Isaak Walton Inn
Next day we went on a long drive to a mountain pass from which Lance thought we should be able to see the continental divide (the ridge on whose east side water drains into the Atlantic, and the west side the Pacific). We paused at a nice little lodge, Isaak Walton. With its flagstone floor, heavy beams and roaring fireplace, it was classic National Park architecture. A map of its ski trails hung in the hall. The receptionist mentioned that they’d had three inches of fresh snow and had just groomed their trails. I found the allure of seeing the continental divide had quite diminished. I told Lance I wanted to take my skis out of the van and spend the day here instead. Shirley promptly did the same.
We worked our way up a steady, gentle climb to the top of a valley from which more advanced hills and loops descended toward the river. It was pretty cold; I stopped to put on warmer mittens. The snow had crystalized overnight; each time I stuck a pole in it, its shaft resonated with a humming sound. Shirley, a retired dental hygenist, talked steadily, itemizing all her trips, all her patients’ trips, etc. At the top of the hill I advised her to ski back down the way we’d come, because the other trails were hilly, and so she did.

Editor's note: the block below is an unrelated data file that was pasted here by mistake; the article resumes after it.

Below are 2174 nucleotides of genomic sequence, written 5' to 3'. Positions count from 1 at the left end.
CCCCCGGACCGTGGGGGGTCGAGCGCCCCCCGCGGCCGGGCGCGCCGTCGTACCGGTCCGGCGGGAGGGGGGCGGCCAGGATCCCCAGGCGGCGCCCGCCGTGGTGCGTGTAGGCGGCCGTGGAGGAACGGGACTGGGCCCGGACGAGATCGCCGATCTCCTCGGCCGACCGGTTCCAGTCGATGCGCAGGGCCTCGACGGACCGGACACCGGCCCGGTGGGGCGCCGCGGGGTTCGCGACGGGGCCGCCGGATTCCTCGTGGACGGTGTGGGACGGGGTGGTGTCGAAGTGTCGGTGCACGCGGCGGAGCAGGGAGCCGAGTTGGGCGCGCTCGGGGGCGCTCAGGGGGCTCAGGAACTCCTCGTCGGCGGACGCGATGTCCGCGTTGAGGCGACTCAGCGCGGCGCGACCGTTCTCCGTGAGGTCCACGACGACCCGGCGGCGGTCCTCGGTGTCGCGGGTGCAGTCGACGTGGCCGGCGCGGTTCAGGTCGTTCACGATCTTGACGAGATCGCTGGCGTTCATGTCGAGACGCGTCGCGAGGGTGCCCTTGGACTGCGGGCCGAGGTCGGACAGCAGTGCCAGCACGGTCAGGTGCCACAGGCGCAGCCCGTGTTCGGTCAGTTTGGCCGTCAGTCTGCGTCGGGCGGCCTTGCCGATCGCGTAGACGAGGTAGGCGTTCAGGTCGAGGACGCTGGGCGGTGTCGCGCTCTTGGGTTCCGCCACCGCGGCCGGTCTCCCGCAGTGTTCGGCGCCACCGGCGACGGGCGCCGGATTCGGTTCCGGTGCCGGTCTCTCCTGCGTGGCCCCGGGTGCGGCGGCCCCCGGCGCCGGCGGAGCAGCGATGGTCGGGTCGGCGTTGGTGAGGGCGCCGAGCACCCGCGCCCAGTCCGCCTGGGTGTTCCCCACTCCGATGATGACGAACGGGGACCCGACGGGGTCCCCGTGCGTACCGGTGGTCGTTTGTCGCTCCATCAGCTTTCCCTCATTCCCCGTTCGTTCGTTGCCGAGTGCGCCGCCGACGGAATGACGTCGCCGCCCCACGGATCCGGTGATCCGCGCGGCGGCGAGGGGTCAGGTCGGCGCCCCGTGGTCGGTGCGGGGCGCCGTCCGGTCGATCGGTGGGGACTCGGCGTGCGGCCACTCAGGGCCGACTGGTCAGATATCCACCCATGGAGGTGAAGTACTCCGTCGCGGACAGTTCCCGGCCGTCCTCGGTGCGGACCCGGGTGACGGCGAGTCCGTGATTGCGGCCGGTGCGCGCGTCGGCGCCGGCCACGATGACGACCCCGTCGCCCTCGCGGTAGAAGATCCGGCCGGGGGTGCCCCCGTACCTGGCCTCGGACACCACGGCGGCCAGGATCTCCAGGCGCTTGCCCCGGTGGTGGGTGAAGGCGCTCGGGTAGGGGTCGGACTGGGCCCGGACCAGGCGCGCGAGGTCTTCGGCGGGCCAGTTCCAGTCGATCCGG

After a fine morning of skiing uphill and down and admiring the waterfall at the head of the valley, I went back to the lodge for a hot lunch, an indulgence I seldom get while skiing. The restaurant was small, and it was mostly taken up by a birthday party of what sounded like real estate developers. But my patience was rewarded with a wonderful grilled curried salmon sandwich.
I went back to the tracks to ski some more, and found Shirley lying in the snow near the footbridge. She was talking happily to an elderly couple who’d come strolling past, and was not making the least effort to get up. We stood her up and pointed her at the lodge. I didn’t see her again until Lance came by at the end of the day to pick us up.
Thursday we explored Blacktail Mountain, which offers a nice view of Flathead Lake . (Shirley stayed at our hotel and skied on its golf course.) The sun came out; so I skied off the trail onto a knoll with a view to put on sunscreen. I put my hat upside down on the snow, put my glasses and the cap of the sunscreen bottle inside it, and got to work with the sunscreen. When I looked down again, the hat was gone. Fortunately, my glasses and the bottle cap were still lying on the snow.
I looked around and spotted my hat in a gully at the left side of the knoll. There seemed no hurry in going after it. So I finished what I was doing, planning to ski around the base of the knoll and climb the gully from below. But when I looked again, the hat wasn’t in the gully either.